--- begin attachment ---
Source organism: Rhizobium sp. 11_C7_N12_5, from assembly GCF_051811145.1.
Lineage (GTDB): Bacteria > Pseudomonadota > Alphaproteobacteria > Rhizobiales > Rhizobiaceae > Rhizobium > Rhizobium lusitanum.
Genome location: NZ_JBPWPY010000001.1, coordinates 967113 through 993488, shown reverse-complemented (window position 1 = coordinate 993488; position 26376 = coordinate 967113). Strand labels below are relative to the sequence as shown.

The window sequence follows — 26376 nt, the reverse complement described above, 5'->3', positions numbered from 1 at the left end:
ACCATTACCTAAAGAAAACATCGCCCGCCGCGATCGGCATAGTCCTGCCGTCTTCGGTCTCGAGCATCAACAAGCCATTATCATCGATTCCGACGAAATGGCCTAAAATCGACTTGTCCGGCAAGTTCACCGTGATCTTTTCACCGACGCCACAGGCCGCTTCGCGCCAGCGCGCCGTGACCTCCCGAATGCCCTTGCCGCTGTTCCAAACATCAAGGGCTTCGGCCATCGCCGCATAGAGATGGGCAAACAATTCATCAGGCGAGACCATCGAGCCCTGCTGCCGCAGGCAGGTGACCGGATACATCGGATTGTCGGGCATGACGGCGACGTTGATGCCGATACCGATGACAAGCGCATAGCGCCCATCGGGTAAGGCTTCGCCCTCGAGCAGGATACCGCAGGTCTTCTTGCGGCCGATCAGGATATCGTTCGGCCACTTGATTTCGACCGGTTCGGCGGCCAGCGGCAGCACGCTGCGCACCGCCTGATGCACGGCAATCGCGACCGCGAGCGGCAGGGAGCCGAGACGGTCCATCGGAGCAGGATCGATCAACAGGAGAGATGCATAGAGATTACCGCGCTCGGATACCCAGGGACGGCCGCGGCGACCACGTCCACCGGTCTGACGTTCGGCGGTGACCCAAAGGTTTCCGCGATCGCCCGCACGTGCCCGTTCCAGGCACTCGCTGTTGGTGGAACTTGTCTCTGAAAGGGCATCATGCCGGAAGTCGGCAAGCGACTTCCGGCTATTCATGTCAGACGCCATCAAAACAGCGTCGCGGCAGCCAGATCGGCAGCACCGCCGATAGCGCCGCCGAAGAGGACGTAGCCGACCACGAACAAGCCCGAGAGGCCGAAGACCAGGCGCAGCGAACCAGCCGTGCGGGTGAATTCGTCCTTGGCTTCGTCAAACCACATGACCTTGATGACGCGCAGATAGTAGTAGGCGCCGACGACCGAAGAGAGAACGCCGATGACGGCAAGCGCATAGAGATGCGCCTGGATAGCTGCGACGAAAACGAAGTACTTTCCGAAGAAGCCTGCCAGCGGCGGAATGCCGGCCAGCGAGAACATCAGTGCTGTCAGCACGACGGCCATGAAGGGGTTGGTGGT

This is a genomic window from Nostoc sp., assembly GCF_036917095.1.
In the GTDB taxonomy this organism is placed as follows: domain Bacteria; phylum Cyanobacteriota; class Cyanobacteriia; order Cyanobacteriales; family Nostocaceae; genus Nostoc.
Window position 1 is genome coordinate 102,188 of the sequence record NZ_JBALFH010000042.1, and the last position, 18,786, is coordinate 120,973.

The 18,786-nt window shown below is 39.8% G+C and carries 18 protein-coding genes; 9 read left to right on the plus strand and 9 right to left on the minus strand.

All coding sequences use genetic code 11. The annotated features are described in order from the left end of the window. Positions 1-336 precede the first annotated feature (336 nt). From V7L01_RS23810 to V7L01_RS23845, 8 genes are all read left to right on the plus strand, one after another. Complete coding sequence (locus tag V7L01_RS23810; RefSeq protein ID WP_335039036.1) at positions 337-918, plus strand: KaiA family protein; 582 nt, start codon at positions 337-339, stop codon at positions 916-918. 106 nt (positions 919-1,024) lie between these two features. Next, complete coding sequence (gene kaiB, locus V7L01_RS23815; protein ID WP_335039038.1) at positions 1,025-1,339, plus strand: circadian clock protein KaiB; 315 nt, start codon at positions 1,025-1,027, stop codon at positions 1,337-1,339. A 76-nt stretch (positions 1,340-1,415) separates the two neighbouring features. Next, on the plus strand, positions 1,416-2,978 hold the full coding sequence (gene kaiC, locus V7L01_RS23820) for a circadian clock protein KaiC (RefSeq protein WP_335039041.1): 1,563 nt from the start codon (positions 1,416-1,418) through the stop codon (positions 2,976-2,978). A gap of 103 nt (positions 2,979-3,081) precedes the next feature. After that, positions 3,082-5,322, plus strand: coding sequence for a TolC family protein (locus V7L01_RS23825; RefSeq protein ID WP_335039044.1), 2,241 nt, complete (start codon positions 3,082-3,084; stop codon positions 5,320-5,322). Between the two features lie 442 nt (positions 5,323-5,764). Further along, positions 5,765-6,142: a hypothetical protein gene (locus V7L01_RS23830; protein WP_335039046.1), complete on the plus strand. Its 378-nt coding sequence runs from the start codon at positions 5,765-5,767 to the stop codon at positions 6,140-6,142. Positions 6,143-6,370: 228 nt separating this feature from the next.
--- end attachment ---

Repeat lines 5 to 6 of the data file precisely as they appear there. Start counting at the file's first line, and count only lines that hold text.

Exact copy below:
ACCATTACCTAAAGAAAACATCGCCCGCCGCGATCGGCATAGTCCTGCCGTCTTCGGTCTCGAGCATCAACAAGCCATTATCATCGATTCCGACGAAATGGCCTAAAATCGACTTGTCCGGCAAGTTCACCGTGATCTTTTCACCGACGCCACAGGCCGCTTCGCGCCAGCGCGCCGTGACCTCCCGAATGCCCTTGCCGCTGTTCCAAACATCAAGGGCTTCGGCCATCGCCGCATAGAGATGGGCAAACAATTCATCAGGCGAGACCATCGAGCCCTGCTGCCGCAGGCAGGTGACCGGATACATCGGATTGTCGGGCATGACGGCGACGTTGATGCCGATACCGATGACAAGCGCATAGCGCCCATCGGGTAAGGCTTCGCCCTCGAGCAGGATACCGCAGGTCTTCTTGCGGCCGATCAGGATATCGTTCGGCCACTTGATTTCGACCGGTTCGGCGGCCAGCGGCAGCACGCTGCGCACCGCCTGATGCACGGCAATCGCGACCGCGAGCGGCAGGGAGCCGAGACGGTCCATCGGAGCAGGATCGATCAACAGGAGAGATGCATAGAGATTACCGCGCTCGGATACCCAGGGACGGCCGCGGCGACCACGTCCACCGGTCTGACGTTCGGCGGTGACCCAAAGGTTTCCGCGATCGCCCGCACGTGCCCGTTCCAGGCACTCGCTGTTGGTGGAACTTGTCTCTGAAAGGGCATCATGCCGGAAGTCGGCAAGCGACTTCCGGCTATTCATGTCAGACGCCATCAAAACAGCGTCGCGGCAGCCAGATCGGCAGCACCGCCGATAGCGCCGCCGAAGAGGACGTAGCCGACCACGAACAAGCCCGAGAGGCCGAAGACCAGGCGCAGCGAACCAGCCGTGCGGGTGAATTCGTCCTTGGCTTCGTCAAACCACATGACCTTGATGACGCGCAGATAGTAGTAGGCGCCGACGACCGAAGAGAGAACGCCGATGACGGCAAGCGCATAGAGATGCGCCTGGATAGCTGCGACGAAAACGAAGTACTTTCCGAAGAAGCCTGCCAGCGGCGGAATGCCGGCCAGCGAGAACATCAGTGCTGTCAGCACGACGGCCATGAAGGGGTTGGTGGT

This is a genomic window from Nostoc sp., assembly GCF_036917095.1.